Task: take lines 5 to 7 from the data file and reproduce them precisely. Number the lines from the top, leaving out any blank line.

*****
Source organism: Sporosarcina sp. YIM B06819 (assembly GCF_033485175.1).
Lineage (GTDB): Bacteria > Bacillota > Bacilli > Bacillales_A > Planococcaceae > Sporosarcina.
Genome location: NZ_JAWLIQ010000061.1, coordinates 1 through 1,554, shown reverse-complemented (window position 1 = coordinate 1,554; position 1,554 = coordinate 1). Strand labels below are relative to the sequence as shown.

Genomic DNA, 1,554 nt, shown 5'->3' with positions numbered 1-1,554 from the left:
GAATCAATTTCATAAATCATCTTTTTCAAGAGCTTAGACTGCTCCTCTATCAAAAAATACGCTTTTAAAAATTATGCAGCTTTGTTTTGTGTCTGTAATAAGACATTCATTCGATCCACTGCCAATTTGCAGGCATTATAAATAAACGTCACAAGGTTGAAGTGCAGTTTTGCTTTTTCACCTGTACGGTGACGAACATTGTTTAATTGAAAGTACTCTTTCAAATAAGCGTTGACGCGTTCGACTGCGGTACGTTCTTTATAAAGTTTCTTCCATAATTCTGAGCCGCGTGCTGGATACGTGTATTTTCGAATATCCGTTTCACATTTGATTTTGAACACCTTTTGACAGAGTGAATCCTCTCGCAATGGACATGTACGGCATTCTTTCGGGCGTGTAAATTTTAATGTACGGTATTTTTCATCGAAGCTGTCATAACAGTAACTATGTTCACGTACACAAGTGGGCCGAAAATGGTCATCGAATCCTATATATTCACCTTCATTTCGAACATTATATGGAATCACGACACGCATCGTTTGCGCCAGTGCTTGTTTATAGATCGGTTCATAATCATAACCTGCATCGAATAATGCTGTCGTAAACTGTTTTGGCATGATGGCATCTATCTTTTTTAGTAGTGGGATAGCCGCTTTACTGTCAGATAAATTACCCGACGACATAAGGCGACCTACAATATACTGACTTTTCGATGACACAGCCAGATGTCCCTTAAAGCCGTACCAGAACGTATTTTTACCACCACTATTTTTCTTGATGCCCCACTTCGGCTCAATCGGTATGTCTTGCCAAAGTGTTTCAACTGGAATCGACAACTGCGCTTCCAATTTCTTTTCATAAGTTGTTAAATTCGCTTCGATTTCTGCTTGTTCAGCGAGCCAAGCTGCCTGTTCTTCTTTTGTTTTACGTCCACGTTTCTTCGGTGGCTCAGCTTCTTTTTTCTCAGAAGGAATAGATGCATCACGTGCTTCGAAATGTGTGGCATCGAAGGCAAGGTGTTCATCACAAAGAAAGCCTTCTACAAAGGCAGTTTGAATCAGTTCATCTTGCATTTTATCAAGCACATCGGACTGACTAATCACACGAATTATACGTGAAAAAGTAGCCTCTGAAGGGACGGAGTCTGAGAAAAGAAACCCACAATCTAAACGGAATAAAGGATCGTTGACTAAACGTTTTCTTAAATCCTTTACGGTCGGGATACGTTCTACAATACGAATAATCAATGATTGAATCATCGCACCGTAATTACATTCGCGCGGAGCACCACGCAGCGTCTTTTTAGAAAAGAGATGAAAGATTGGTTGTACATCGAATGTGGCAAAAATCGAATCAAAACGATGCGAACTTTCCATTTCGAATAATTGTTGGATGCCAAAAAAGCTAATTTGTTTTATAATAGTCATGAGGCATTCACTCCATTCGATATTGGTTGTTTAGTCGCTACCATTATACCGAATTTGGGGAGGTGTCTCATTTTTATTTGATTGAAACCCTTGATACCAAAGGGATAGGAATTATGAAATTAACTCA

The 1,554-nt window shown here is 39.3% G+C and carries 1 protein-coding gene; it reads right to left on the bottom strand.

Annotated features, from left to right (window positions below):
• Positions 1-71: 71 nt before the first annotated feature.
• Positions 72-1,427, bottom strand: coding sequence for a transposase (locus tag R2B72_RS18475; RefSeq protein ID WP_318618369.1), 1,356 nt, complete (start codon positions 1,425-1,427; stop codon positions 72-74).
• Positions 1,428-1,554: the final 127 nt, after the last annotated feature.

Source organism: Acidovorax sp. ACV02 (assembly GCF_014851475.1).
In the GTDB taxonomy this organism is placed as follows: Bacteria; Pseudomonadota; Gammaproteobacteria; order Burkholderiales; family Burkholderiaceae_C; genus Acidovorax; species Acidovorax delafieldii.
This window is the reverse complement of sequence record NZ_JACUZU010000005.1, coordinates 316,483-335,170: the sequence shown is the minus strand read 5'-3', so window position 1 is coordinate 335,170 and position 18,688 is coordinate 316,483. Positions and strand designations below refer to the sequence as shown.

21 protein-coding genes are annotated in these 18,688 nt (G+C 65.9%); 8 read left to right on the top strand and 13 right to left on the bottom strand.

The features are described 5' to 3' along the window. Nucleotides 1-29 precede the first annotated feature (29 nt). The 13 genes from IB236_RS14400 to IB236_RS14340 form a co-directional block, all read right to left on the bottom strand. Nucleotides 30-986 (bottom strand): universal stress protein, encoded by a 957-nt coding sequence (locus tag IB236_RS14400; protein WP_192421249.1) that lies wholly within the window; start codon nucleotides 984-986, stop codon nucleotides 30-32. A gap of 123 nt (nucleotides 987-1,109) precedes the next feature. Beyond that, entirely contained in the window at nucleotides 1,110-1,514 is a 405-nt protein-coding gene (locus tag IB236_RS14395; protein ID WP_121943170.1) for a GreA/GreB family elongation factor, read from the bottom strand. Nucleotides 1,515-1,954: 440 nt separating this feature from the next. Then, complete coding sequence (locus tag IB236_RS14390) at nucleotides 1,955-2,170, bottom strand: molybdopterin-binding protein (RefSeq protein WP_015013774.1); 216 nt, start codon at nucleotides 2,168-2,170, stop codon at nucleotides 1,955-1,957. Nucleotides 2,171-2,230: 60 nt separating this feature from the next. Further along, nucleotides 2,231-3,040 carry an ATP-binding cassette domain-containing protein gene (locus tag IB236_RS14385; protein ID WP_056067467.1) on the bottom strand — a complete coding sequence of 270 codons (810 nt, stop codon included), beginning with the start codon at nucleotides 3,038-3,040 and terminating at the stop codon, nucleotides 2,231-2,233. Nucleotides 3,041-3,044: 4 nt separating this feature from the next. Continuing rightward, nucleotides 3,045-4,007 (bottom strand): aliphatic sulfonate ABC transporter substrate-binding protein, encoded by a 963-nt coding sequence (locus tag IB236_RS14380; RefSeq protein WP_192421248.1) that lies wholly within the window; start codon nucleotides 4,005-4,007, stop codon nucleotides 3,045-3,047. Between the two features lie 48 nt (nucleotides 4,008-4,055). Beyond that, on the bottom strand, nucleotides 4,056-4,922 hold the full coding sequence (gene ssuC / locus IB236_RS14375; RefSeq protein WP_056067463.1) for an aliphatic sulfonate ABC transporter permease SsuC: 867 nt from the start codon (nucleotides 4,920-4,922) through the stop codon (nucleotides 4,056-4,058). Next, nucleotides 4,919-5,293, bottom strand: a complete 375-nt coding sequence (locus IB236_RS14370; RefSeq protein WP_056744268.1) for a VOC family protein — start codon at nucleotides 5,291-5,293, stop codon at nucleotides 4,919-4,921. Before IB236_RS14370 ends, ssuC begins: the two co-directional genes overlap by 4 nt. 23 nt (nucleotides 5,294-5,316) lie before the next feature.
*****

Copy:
GAATCAATTTCATAAATCATCTTTTTCAAGAGCTTAGACTGCTCCTCTATCAAAAAATACGCTTTTAAAAATTATGCAGCTTTGTTTTGTGTCTGTAATAAGACATTCATTCGATCCACTGCCAATTTGCAGGCATTATAAATAAACGTCACAAGGTTGAAGTGCAGTTTTGCTTTTTCACCTGTACGGTGACGAACATTGTTTAATTGAAAGTACTCTTTCAAATAAGCGTTGACGCGTTCGACTGCGGTACGTTCTTTATAAAGTTTCTTCCATAATTCTGAGCCGCGTGCTGGATACGTGTATTTTCGAATATCCGTTTCACATTTGATTTTGAACACCTTTTGACAGAGTGAATCCTCTCGCAATGGACATGTACGGCATTCTTTCGGGCGTGTAAATTTTAATGTACGGTATTTTTCATCGAAGCTGTCATAACAGTAACTATGTTCACGTACACAAGTGGGCCGAAAATGGTCATCGAATCCTATATATTCACCTTCATTTCGAACATTATATGGAATCACGACACGCATCGTTTGCGCCAGTGCTTGTTTATAGATCGGTTCATAATCATAACCTGCATCGAATAATGCTGTCGTAAACTGTTTTGGCATGATGGCATCTATCTTTTTTAGTAGTGGGATAGCCGCTTTACTGTCAGATAAATTACCCGACGACATAAGGCGACCTACAATATACTGACTTTTCGATGACACAGCCAGATGTCCCTTAAAGCCGTACCAGAACGTATTTTTACCACCACTATTTTTCTTGATGCCCCACTTCGGCTCAATCGGTATGTCTTGCCAAAGTGTTTCAACTGGAATCGACAACTGCGCTTCCAATTTCTTTTCATAAGTTGTTAAATTCGCTTCGATTTCTGCTTGTTCAGCGAGCCAAGCTGCCTGTTCTTCTTTTGTTTTACGTCCACGTTTCTTCGGTGGCTCAGCTTCTTTTTTCTCAGAAGGAATAGATGCATCACGTGCTTCGAAATGTGTGGCATCGAAGGCAAGGTGTTCATCACAAAGAAAGCCTTCTACAAAGGCAGTTTGAATCAGTTCATCTTGCATTTTATCAAGCACATCGGACTGACTAATCACACGAATTATACGTGAAAAAGTAGCCTCTGAAGGGACGGAGTCTGAGAAAAGAAACCCACAATCTAAACGGAATAAAGGATCGTTGACTAAACGTTTTCTTAAATCCTTTACGGTCGGGATACGTTCTACAATACGAATAATCAATGATTGAATCATCGCACCGTAATTACATTCGCGCGGAGCACCACGCAGCGTCTTTTTAGAAAAGAGATGAAAGATTGGTTGTACATCGAATGTGGCAAAAATCGAATCAAAACGATGCGAACTTTCCATTTCGAATAATTGTTGGATGCCAAAAAAGCTAATTTGTTTTATAATAGTCATGAGGCATTCACTCCATTCGATATTGGTTGTTTAGTCGCTACCATTATACCGAATTTGGGGAGGTGTCTCATTTTTATTTGATTGAAACCCTTGATACCAAAGGGATAGGAATTATGAAATTAACTCA

The 1,554-nt window shown here is 39.3% G+C and carries 1 protein-coding gene; it reads right to left on the bottom strand.

Annotated features, from left to right (window positions below):